Two States for Two People? When Pigs Fly

The accord the U.S. is pushing essentially means creating three-plus Palestinian states, without Jews.

Moshe Arens
Moshe Arens
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Moshe Arens
Moshe Arens

John Kerry has arrived in the area once again and in his pocket is a framework agreement between Israel and the Palestinian Authority which he expects Benjamin Netanyahu and Mahmoud Abbas to sign off on, sooner rather than later. It presumably addresses the “core issues”: the borders of the Palestinian state-to-be, its capital, the Palestinian refugees, the territorial “swaps,” security arrangements, and Palestinian recognition of Israel as a Jewish state. In other words, the whole lot – everything that has made an agreement between Israel and the Palestinian Authority a mission impossible until now, but which according to the U.S. secretary of state will now turn it into mission possible.

But the bottom line, the be-all and end-all of the suggested agreement, is that once implemented there will be three Palestinian states without a single Jew in any of them: East Palestine (Jordan), West Palestine (Judea and Samaria), and South Palestine (the Gaza Strip). The exclusion of Jews from these territories is, of course, not one of the principles listed in the framework agreement, but it is the basis without which, as things stand at the moment, that agreement falls apart. Call it "two states for two people" until you’re blue in the face and pigs can fly. But it’s four states for two people – three without Jews and one whose population is 20-percent Arab.

A precondition for this arrangement, though not explicitly stated in the proposed framework agreement, is that all of the area, down to the last square kilometer, conquered by the Jordanian army in its invasion of Palestine in 1948, must be turned over to the West Palestinian state. If towns or settlements with a sizable Jewish population located beyond the 1949 armistice lines – i.e., the so-called settlement blocs – are to be included in the State of Israel, they must be “swapped” for unpopulated areas that are currently part of the state, which will be turned over as compensation to West Palestine. Thus, the latter will contain no Jews but will cover the exact number of square kilometers as did the area under Jordanian occupation until 1967. Why the Jordanian attempt to destroy the State of Israel in 1948 should become the basis for Palestinian territorial claims is an issue Kerry prefers not to address; he simply expects Israel to swallow it.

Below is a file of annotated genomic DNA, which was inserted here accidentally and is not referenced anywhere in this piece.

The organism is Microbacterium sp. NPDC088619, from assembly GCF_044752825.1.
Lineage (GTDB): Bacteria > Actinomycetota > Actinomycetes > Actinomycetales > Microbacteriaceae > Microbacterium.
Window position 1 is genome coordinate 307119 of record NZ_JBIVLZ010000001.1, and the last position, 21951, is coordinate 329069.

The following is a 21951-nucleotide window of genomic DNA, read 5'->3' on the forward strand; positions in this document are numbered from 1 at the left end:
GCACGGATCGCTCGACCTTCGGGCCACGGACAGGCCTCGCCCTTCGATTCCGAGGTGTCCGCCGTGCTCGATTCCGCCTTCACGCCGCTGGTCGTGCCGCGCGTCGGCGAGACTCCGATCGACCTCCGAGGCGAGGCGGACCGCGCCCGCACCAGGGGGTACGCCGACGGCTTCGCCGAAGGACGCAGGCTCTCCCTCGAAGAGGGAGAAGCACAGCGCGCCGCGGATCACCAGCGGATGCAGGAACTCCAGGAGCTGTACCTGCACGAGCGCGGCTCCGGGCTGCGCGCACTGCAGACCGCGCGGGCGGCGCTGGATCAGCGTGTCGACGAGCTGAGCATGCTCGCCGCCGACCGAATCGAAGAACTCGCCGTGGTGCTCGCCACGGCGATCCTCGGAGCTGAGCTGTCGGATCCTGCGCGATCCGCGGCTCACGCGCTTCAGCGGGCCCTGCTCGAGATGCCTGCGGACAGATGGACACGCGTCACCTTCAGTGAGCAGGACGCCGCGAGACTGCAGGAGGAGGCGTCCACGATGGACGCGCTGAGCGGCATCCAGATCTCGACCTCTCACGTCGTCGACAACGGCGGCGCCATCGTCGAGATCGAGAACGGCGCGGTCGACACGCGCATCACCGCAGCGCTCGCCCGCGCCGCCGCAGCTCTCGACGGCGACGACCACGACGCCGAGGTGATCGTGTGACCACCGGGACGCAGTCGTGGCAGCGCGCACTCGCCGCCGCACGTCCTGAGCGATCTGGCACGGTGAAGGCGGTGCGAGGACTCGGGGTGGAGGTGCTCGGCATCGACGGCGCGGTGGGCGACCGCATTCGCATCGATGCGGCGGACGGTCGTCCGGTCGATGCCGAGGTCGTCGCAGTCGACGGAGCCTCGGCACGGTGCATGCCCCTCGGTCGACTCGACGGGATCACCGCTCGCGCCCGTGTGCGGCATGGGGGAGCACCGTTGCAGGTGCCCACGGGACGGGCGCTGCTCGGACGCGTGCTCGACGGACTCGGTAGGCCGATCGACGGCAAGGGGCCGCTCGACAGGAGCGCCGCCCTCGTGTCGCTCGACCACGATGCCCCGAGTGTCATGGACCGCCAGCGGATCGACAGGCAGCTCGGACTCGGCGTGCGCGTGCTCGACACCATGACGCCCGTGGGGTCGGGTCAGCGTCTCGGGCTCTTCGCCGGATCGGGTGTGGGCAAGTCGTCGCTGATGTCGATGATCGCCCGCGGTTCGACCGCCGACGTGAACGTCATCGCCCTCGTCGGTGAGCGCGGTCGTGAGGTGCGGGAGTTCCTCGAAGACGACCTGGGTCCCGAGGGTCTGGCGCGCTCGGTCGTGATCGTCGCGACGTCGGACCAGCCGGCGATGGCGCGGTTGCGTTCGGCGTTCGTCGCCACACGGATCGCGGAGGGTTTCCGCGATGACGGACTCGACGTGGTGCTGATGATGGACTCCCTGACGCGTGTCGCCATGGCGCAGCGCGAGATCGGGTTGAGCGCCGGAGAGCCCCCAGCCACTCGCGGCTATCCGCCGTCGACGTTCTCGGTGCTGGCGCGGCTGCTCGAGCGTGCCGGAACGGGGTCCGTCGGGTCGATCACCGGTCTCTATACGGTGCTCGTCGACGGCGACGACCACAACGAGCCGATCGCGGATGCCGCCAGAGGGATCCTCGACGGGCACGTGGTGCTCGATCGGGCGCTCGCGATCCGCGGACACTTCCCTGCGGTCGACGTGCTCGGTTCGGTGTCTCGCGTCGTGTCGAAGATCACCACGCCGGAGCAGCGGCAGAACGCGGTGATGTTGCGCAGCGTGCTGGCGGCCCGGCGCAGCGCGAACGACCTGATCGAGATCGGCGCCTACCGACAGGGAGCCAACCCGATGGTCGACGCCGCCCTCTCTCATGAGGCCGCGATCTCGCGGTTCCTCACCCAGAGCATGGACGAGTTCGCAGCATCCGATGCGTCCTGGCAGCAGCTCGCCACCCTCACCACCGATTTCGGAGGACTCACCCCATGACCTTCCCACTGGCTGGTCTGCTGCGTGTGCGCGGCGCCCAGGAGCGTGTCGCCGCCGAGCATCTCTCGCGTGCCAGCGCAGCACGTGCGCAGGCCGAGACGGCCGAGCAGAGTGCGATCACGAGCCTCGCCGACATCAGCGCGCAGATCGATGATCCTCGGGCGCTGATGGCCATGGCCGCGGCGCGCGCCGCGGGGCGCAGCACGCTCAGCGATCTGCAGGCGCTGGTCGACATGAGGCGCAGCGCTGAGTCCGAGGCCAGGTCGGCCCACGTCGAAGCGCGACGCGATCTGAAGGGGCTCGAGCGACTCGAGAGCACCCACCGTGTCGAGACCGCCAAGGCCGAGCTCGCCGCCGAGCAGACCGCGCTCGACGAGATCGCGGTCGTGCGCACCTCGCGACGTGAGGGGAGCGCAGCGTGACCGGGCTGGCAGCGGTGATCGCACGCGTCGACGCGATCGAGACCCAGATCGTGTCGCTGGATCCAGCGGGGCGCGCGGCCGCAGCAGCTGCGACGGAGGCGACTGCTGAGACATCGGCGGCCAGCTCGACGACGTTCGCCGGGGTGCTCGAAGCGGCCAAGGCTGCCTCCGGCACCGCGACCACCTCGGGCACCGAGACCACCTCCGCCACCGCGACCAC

Kerry may not be aware of the fact that the territory of all three Palestinian states, together with that of today’s Israel, was intended to constitute the territory of the Jewish state, in accordance with the League of Nations Mandate for Palestine, bestowed upon Britain after World War I. One of the provisions there was that Jewish settlement on the land was to be encouraged by the Mandatory power.

It was Winston Churchill, as Britain’s colonial secretary, who arbitrarily decided to turn over the area east of the Jordan to Abdullah, the son of Hussein, the sharif of Mecca, and to close it to Jewish immigration and settlement. This is now the Kingdom of Jordan, whose population is 70-percent Palestinian; today Jordanian law calls for the death penalty to be handed down to anyone selling land to a Jew. The Jewish settlements that were established in Judea, Samaria, and the Gaza Strip during the days of the British Mandate in Palestine were destroyed by the Egyptian and Jordanian armies during the May 15, 1948 invasion, and their inhabitants were killed or deported.

Kerry’s framework agreement in effect implies that Judea and Samaria – before becoming a third Palestinian state – be cleared of all Jews. This position is hardly consistent with the principles of democratic rule, and is not likely to be supported by most people in the democratic world. Whether Israel can subscribe to such a principle is a decision the Israeli government will have to take – unless Mahmoud Abbas surprises us all and declares that he would welcome Jews in the Palestinian state he wishes to establish.

U.S. Secretary of State John Kerry arrives in Israel for his tenth visit in a year, Jan. 2, 2014Credit: Matty Stern/U.S. Embassy Tel Aviv

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